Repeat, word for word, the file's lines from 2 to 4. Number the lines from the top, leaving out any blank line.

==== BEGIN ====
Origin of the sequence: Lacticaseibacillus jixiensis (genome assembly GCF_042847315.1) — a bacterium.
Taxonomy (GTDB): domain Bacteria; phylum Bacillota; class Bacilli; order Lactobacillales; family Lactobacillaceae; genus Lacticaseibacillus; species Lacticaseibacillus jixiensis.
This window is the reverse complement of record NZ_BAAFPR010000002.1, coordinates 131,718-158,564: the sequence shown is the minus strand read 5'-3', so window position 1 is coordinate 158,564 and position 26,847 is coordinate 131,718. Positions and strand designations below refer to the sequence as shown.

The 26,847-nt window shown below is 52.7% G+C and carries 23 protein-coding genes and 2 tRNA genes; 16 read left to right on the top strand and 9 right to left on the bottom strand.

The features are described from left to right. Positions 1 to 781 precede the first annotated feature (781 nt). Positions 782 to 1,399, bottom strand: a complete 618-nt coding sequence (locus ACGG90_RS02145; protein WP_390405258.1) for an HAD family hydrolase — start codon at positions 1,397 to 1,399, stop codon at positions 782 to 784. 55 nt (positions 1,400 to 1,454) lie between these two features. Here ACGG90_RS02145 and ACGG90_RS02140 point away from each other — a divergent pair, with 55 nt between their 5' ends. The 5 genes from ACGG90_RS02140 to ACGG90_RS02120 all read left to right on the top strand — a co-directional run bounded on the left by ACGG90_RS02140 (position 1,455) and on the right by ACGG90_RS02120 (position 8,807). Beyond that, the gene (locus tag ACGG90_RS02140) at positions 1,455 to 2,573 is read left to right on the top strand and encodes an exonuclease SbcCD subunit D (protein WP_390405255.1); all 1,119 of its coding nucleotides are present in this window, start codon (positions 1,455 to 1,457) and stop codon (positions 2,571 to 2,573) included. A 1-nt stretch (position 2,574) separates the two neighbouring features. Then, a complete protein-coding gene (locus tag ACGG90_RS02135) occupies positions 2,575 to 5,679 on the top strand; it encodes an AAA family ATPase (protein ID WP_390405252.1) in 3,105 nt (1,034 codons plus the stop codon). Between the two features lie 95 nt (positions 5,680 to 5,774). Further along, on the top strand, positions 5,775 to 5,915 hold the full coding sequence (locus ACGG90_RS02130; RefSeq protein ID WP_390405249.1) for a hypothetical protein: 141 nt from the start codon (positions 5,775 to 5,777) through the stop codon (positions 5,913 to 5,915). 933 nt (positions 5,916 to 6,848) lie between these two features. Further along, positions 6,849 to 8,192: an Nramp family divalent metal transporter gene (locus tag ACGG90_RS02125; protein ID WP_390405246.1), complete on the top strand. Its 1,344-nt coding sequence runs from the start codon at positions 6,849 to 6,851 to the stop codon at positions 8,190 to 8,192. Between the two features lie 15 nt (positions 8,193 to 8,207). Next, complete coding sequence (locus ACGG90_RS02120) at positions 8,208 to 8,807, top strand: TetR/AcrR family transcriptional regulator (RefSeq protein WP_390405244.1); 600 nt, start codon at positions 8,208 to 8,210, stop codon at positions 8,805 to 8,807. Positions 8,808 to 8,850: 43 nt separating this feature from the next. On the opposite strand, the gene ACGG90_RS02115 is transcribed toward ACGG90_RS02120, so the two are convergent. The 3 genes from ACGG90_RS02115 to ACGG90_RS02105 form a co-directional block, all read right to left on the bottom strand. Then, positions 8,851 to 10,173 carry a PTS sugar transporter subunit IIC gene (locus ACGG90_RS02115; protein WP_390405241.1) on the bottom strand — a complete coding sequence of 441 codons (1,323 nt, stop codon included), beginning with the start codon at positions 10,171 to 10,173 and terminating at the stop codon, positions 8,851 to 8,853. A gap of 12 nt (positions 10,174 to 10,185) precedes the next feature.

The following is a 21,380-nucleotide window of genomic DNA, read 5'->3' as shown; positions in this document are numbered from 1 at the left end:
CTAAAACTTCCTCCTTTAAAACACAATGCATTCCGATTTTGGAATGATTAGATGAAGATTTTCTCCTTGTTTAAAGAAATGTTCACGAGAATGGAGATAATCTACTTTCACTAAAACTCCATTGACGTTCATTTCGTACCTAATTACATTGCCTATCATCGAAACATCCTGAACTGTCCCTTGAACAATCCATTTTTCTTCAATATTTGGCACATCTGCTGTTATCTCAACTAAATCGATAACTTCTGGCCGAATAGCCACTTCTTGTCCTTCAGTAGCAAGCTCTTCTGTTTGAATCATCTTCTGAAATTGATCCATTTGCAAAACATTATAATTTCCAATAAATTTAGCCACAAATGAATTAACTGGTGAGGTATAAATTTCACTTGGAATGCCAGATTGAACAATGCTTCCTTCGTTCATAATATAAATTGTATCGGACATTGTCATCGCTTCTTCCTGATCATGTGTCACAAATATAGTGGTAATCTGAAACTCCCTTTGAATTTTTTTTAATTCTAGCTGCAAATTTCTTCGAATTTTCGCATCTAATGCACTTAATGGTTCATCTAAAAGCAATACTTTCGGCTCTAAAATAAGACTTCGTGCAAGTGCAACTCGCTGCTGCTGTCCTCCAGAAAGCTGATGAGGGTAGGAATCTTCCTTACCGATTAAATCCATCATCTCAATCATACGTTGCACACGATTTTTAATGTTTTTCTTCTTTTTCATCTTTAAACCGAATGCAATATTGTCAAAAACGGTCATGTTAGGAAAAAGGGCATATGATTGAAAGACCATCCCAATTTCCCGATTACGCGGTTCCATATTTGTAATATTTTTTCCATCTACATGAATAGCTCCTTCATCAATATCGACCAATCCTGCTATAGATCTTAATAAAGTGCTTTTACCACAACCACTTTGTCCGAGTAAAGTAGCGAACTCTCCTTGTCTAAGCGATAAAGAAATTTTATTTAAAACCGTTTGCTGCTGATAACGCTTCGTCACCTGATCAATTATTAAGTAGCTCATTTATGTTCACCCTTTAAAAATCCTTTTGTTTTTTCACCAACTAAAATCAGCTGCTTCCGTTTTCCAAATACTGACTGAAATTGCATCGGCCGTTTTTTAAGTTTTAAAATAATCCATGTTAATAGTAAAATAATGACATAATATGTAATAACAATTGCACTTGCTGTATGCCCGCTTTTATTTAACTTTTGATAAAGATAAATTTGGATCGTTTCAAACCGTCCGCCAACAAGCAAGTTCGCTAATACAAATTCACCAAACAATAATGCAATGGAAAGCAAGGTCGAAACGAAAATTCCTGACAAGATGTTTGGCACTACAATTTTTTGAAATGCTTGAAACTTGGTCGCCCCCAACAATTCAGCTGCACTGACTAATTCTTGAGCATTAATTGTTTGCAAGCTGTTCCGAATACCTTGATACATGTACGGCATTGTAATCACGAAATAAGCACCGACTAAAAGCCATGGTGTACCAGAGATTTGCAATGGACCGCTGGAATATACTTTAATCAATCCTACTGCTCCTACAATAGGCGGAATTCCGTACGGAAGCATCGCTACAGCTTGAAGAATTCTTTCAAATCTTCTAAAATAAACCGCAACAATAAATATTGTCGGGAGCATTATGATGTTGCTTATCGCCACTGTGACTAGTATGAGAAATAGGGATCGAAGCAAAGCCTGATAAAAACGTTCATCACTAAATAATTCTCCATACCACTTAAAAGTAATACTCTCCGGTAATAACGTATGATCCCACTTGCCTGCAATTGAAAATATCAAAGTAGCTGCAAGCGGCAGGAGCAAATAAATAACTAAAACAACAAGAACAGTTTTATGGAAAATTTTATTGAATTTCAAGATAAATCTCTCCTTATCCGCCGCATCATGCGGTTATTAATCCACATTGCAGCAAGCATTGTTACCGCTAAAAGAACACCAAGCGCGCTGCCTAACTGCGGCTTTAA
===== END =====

Taxonomy (GTDB): domain Bacteria; phylum Bacillota; class Bacilli; order Lactobacillales; family Lactobacillaceae; genus Lacticaseibacillus; species Lacticaseibacillus jixiensis.
This window is the reverse complement of record NZ_BAAFPR010000002.1, coordinates 131,718-158,564: the sequence shown is the minus strand read 5'-3', so window position 1 is coordinate 158,564 and position 26,847 is coordinate 131,718. Positions and strand designations below refer to the sequence as shown.

The 26,847-nt window shown below is 52.7% G+C and carries 23 protein-coding genes and 2 tRNA genes; 16 read left to right on the top strand and 9 right to left on the bottom strand.